In various articles you have described plants as long day, short day and neutral. Do you mean daylight hours? How do plants respond to changes in day length?
Photoperiod or photoperiod is a major factor that plants use for various processes. Plants use day length to tell them when to go dormant in the fall and when to emerge from dormancy in the spring.
Most of us think it’s a change in temperature that triggers dormancy. However, temperature changes are variable and may not be precise enough to protect plants from abrupt fall temperatures. Likewise, periods of unusually warm winters can stimulate new growth that is damaged by a return to normal cold. I’ve noticed that it’s starting to drop .
Flower formation and subsequent fruit and seed development is another major growth process controlled by photoperiod. Most of the spring and summer flowers that we grow in our gardens are long-day plants. Not all bloom at the same time. Each cultivar is triggered to begin flowering at a specific day length and often continues blooming until the short day length is reached again.
Autumn flowers like chrysanthemums are short-day plants, which begin flowering when a certain short day length is reached. Greenhouse growers can use black cloth and lights to keep chrysanthemums blooming at any time of the year.
The development of diurnal strawberry varieties for the California strawberry industry is an interesting story. I realized that This indicated a state of neutrality during the day. Until then, all garden and commercial strawberry cultivars were long-day plants bearing fruit from late June to July, up to his 6 weeks.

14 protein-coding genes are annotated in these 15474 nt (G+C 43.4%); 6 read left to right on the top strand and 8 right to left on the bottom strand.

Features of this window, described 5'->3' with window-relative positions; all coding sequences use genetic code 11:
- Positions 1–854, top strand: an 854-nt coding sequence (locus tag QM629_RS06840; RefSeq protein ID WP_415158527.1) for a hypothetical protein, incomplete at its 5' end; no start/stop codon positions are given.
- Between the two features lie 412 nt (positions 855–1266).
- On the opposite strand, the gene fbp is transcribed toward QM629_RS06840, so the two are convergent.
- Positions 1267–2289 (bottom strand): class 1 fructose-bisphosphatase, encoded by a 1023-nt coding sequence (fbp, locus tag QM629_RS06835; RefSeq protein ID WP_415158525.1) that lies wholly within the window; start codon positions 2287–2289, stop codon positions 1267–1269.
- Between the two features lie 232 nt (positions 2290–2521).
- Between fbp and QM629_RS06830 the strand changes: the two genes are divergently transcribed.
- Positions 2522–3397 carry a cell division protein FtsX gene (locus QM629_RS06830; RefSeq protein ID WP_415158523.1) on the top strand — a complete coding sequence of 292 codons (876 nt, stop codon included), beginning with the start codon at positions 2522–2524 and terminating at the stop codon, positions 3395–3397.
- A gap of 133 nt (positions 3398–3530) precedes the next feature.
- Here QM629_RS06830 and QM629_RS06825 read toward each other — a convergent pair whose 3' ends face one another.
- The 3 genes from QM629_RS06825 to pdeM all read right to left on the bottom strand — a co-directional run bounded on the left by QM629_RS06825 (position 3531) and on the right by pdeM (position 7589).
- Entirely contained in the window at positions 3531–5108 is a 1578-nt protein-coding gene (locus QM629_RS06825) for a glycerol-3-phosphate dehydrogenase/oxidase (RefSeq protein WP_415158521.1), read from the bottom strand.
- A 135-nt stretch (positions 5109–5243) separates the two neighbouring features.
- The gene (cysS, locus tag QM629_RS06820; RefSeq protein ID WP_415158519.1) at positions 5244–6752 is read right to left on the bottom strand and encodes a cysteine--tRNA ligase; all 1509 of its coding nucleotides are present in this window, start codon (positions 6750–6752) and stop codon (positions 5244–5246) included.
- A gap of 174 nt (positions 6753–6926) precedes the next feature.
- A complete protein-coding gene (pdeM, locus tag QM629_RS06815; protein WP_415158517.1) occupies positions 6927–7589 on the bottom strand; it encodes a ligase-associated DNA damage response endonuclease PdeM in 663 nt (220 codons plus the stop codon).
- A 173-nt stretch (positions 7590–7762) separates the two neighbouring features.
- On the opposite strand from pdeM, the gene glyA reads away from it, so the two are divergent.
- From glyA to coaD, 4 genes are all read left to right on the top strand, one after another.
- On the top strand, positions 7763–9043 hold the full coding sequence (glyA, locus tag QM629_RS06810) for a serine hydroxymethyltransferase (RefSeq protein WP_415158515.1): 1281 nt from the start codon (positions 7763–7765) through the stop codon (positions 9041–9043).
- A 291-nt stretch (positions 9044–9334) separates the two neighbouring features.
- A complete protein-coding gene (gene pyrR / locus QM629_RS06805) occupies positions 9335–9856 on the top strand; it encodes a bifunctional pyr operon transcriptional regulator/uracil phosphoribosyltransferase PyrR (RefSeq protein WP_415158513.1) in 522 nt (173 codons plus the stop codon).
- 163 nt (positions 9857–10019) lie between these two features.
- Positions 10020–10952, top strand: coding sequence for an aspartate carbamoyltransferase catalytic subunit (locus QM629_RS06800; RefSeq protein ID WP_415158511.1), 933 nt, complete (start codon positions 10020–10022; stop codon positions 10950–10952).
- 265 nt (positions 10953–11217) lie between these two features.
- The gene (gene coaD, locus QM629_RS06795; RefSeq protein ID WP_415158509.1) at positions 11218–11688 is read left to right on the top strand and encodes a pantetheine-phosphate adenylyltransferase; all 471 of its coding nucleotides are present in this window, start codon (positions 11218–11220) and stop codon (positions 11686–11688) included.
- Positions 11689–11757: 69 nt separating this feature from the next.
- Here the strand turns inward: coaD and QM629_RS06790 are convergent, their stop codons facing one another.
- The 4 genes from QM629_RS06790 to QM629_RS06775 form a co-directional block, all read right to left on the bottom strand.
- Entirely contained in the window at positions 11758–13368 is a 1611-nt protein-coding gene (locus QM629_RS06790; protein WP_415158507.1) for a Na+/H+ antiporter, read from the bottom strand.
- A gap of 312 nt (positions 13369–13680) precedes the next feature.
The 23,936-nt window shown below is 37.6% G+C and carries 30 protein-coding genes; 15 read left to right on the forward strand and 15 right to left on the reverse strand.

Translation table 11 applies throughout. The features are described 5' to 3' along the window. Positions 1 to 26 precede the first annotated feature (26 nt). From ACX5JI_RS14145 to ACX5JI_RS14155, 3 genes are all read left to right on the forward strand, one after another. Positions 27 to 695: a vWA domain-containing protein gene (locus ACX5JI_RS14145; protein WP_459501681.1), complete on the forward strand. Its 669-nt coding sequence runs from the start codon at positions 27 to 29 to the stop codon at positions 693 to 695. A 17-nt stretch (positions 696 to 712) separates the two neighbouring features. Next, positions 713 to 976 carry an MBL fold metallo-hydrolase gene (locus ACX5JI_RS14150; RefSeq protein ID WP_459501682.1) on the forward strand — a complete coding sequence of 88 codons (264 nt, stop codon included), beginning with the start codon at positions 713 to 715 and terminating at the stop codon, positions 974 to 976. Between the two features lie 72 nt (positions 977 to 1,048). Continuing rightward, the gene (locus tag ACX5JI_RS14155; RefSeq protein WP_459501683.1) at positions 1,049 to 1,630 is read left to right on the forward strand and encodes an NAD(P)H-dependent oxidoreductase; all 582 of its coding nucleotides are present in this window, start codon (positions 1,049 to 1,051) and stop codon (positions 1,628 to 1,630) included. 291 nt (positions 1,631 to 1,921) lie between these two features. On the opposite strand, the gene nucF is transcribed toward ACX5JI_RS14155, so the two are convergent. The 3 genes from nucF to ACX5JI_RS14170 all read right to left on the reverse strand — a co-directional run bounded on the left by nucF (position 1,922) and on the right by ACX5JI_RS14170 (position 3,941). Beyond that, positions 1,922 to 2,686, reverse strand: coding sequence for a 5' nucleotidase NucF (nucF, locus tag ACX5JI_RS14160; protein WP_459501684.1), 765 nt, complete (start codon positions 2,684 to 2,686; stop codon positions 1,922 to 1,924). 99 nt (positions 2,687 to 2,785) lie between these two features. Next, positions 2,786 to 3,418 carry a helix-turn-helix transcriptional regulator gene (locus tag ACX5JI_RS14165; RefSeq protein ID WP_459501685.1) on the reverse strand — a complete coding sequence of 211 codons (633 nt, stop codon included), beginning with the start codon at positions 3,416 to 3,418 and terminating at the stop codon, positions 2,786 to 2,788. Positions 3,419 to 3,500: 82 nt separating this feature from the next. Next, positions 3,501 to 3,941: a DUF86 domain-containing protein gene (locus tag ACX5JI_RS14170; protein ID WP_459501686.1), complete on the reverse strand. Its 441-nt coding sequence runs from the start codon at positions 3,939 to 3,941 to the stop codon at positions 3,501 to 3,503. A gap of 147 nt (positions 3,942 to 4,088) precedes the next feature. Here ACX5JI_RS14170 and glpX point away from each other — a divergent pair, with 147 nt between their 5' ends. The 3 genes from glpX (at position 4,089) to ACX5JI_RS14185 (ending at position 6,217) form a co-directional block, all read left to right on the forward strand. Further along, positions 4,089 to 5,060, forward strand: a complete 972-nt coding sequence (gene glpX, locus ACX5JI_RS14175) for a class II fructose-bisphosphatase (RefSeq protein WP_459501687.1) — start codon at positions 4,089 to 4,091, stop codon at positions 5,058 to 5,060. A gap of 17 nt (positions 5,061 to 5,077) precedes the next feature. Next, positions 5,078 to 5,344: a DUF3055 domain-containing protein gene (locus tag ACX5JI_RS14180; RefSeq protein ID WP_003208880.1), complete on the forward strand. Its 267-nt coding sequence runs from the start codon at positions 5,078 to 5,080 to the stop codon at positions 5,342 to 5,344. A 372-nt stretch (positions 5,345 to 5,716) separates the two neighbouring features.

Bringhurst crosses Utah wild plants with commercial varieties and selects for commercial size and quality, as well as daytime neutrality traits. These varieties have borne fruit for a full season in coastal California. We also have summer and fall production in Washington and Oregon. The University of California strawberry variety sold locally is Seascape.
Most perennial flowers are long-day plants with a limited flowering period. However, there are some perennials that are naturally day-neutral and have a much longer flowering period.My three favorites of his are Geranium Roseanne, Coreopsis Moonbeam and Lily of Peru (Alstroemeria).
Green Fuse Botanicals has a breeding program that develops day-neutral perennial flowers for extended flowering.
The first to be introduced is the All-America Selection Award-winning Ground Cover Shasta Daisy Carpet Angel.
Green Fuse does not sell directly to gardeners, only greenhouse wholesalers sell to retailers. These new day-neutral perennial varieties will be branded under the name First Light. I suspect you’ll see some of them soon at full-service retailers and garden centers.